Definition: Aggregation is used in regular billing and allows the user to view his or her credit status on one platform. The goal of the aggregator is to give consumers more efficient access to their financial data, making financial planning more user-friendly.

Aggregation occurs when traders combine their individual (i.e., individually held) positions to form larger aggregations. Once an aggregate is created, it can be submitted to the futures exchange, where it may be bought or sold by other traders. As more data has been accumulated for a given period, it can be used to improve the ability of computer systems to monitor and analyze large quantities of data in a much shorter amount of time. This allows traders to react rapidly to market trends.

Aggregation is an attractive feature when processing credit card transactions for a small business or individual paying off debt. It increases the overall efficiency of the business by allowing advisors to discuss their client’s finances with one another in a cleaner fashion resulting in greater client satisfaction and lower total costs for both parties. While aggregated payments are not a new development, they have become more popular as companies and individuals have become more familiar with utilizing them for all types of credit transactions.

In the investment management industry, aggregators provide investors and their advisors with a centralized view of the investor’s entire financial situation, including daily updates on account status, balance, and payment history, as well as information about investments made by others, making it easier for investors to plan and execute strategies. Typical uses of aggregators include providing quick access to funds for client purchase positions in troubled securities, reducing brokerage analysis time and costs, and providing data for risk management and planning purposes.

Aggregation software helps financial planners analyze a client’s total assets, liabilities, and net worth. The software evaluates a current net worth estimate against assets held in various accounts and reflects any differences. For example, if an account has appreciated, but you haven’t yet entered into a contract to buy more of it, the software may tell you that you aren’t worthy of buying more of it yet. 

Account Aggregation is the process of analyzing an existing client’s account and proposing solutions or actions that can be taken to improve or expand it depending on the overall financial picture presented. This analysis can come from analyzing data from a variety of different places and analyzing client behavior.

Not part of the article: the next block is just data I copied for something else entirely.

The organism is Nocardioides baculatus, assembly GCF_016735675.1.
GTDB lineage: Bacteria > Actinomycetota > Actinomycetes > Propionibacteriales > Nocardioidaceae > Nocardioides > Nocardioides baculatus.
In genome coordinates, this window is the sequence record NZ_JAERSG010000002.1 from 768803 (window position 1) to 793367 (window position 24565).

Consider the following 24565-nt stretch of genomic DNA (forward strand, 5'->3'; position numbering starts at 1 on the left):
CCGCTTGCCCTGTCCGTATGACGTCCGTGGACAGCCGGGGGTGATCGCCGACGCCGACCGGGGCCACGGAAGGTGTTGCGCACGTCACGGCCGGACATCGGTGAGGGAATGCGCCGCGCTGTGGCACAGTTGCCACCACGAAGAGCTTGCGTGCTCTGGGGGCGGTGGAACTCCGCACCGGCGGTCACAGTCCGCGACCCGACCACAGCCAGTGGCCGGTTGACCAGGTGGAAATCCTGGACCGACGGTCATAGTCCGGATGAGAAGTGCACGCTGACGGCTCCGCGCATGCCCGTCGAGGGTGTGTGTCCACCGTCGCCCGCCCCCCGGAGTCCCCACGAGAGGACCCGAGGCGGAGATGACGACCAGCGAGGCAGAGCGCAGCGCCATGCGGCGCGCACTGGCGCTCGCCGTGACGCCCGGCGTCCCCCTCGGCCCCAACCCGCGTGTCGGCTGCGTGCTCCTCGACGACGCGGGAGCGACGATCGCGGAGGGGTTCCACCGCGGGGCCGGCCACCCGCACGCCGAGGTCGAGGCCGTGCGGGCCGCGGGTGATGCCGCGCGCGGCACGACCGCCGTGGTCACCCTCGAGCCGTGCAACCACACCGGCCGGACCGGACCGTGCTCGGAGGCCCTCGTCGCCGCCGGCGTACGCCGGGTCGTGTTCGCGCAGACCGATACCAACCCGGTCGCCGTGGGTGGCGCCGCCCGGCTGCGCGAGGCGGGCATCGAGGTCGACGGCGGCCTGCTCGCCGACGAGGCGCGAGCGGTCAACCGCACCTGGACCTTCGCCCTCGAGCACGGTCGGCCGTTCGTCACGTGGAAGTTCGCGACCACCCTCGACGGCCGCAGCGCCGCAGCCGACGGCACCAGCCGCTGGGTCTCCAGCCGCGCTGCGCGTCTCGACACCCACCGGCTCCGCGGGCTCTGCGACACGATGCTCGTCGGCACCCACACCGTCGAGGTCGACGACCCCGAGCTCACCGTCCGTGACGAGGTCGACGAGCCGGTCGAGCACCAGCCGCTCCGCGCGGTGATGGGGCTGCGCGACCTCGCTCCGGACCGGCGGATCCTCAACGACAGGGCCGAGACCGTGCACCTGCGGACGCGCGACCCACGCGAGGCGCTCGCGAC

Account aggregation is helpful for clients in numerous ways. These include helping you prevent payment days from accruing, freeing up additional budgets for essential items on your list (like a down payment on that dream home or big purchase), and giving you instant visibility into overall account status (credit limit, credit utilization, and more) by aggregating your accounts, which immediately gives you access to all the essential information.

Account-aggregation technology helps financial advisors work with clients on personalized, low-cost solutions that improve their overall financial readiness. As more customers use financial services, advisors have more opportunities to learn about their clients and their goals. As a result, the quality of service providers can improve as well. In addition, a closer relationship with customers can lead to a better overall customer experience and a resulting increase in brand loyalty.

Aggregation is a fast-growing industry. It is used by small to large businesses, personal financial advisors, and consumers looking to remain informed on what’s going on in the financial world. For example, recent economic events such as the global recession and the sub-prime mortgage crisis have highlighted the need for quick, reliable information on credit cards, mortgages, and other financial products. The aggregators provide this information to their clients free of charge – without revealing any personally identifiable information.